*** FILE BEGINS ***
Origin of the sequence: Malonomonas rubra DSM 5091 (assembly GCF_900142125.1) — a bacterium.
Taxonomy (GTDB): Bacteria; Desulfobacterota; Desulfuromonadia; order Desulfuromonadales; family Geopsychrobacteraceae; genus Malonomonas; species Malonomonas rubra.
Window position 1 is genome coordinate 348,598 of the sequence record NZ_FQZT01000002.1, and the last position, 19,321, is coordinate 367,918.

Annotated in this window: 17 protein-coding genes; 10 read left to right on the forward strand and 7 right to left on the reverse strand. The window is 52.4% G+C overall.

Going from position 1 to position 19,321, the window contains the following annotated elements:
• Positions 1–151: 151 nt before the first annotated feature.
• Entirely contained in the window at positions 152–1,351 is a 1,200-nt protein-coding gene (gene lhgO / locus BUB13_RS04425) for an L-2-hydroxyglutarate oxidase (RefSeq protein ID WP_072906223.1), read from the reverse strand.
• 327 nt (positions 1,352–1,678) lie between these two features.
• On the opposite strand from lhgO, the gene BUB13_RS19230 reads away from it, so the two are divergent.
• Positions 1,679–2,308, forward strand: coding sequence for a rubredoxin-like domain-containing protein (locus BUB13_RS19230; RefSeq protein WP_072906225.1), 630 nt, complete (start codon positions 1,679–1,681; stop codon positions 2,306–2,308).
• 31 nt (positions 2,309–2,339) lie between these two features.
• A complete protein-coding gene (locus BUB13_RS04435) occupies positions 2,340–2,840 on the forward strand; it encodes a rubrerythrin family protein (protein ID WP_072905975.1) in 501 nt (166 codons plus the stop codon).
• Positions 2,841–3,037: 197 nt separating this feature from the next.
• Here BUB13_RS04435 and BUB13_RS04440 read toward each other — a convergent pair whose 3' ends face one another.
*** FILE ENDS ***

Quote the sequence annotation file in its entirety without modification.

Origin of the sequence: Malonomonas rubra DSM 5091 (assembly GCF_900142125.1) — a bacterium.
Taxonomy (GTDB): Bacteria; Desulfobacterota; Desulfuromonadia; order Desulfuromonadales; family Geopsychrobacteraceae; genus Malonomonas; species Malonomonas rubra.
Window position 1 is genome coordinate 348,598 of the sequence record NZ_FQZT01000002.1, and the last position, 19,321, is coordinate 367,918.

Annotated in this window: 17 protein-coding genes; 10 read left to right on the forward strand and 7 right to left on the reverse strand. The window is 52.4% G+C overall.

Going from position 1 to position 19,321, the window contains the following annotated elements:
• Positions 1–151: 151 nt before the first annotated feature.
• Entirely contained in the window at positions 152–1,351 is a 1,200-nt protein-coding gene (gene lhgO / locus BUB13_RS04425) for an L-2-hydroxyglutarate oxidase (RefSeq protein ID WP_072906223.1), read from the reverse strand.
• 327 nt (positions 1,352–1,678) lie between these two features.
• On the opposite strand from lhgO, the gene BUB13_RS19230 reads away from it, so the two are divergent.
• Positions 1,679–2,308, forward strand: coding sequence for a rubredoxin-like domain-containing protein (locus BUB13_RS19230; RefSeq protein WP_072906225.1), 630 nt, complete (start codon positions 1,679–1,681; stop codon positions 2,306–2,308).
• 31 nt (positions 2,309–2,339) lie between these two features.
• A complete protein-coding gene (locus BUB13_RS04435) occupies positions 2,340–2,840 on the forward strand; it encodes a rubrerythrin family protein (protein ID WP_072905975.1) in 501 nt (166 codons plus the stop codon).
• Positions 2,841–3,037: 197 nt separating this feature from the next.
• Here BUB13_RS04435 and BUB13_RS04440 read toward each other — a convergent pair whose 3' ends face one another.